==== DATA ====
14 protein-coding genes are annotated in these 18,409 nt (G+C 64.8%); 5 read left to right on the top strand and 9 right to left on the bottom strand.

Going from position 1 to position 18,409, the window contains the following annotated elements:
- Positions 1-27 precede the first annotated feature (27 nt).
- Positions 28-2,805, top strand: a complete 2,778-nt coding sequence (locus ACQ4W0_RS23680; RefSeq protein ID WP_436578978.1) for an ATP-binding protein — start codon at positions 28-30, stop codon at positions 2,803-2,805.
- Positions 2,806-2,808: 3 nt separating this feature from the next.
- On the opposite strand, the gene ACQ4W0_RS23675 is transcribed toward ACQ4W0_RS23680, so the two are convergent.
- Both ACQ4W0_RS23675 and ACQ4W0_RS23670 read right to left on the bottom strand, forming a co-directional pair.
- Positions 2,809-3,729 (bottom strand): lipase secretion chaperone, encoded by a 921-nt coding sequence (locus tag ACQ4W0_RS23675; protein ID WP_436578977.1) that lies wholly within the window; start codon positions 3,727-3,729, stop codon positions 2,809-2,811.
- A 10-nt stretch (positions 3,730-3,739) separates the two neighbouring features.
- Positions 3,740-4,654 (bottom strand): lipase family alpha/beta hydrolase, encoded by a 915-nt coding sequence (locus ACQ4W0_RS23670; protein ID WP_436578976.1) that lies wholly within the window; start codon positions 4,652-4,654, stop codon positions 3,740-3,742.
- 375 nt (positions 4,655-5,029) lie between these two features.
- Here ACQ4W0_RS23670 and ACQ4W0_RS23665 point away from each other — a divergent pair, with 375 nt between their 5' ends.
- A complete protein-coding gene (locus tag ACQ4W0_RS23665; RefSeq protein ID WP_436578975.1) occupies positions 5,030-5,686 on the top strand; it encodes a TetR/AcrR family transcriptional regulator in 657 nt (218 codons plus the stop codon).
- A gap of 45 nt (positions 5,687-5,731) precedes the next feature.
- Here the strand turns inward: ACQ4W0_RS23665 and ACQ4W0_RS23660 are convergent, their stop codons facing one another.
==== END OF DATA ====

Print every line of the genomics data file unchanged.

14 protein-coding genes are annotated in these 18,409 nt (G+C 64.8%); 5 read left to right on the top strand and 9 right to left on the bottom strand.

Going from position 1 to position 18,409, the window contains the following annotated elements:
- Positions 1-27 precede the first annotated feature (27 nt).
- Positions 28-2,805, top strand: a complete 2,778-nt coding sequence (locus ACQ4W0_RS23680; RefSeq protein ID WP_436578978.1) for an ATP-binding protein — start codon at positions 28-30, stop codon at positions 2,803-2,805.
- Positions 2,806-2,808: 3 nt separating this feature from the next.
- On the opposite strand, the gene ACQ4W0_RS23675 is transcribed toward ACQ4W0_RS23680, so the two are convergent.
- Both ACQ4W0_RS23675 and ACQ4W0_RS23670 read right to left on the bottom strand, forming a co-directional pair.
- Positions 2,809-3,729 (bottom strand): lipase secretion chaperone, encoded by a 921-nt coding sequence (locus tag ACQ4W0_RS23675; protein ID WP_436578977.1) that lies wholly within the window; start codon positions 3,727-3,729, stop codon positions 2,809-2,811.
- A 10-nt stretch (positions 3,730-3,739) separates the two neighbouring features.
- Positions 3,740-4,654 (bottom strand): lipase family alpha/beta hydrolase, encoded by a 915-nt coding sequence (locus ACQ4W0_RS23670; protein ID WP_436578976.1) that lies wholly within the window; start codon positions 4,652-4,654, stop codon positions 3,740-3,742.
- 375 nt (positions 4,655-5,029) lie between these two features.
- Here ACQ4W0_RS23670 and ACQ4W0_RS23665 point away from each other — a divergent pair, with 375 nt between their 5' ends.
- A complete protein-coding gene (locus tag ACQ4W0_RS23665; RefSeq protein ID WP_436578975.1) occupies positions 5,030-5,686 on the top strand; it encodes a TetR/AcrR family transcriptional regulator in 657 nt (218 codons plus the stop codon).
- A gap of 45 nt (positions 5,687-5,731) precedes the next feature.
- Here the strand turns inward: ACQ4W0_RS23665 and ACQ4W0_RS23660 are convergent, their stop codons facing one another.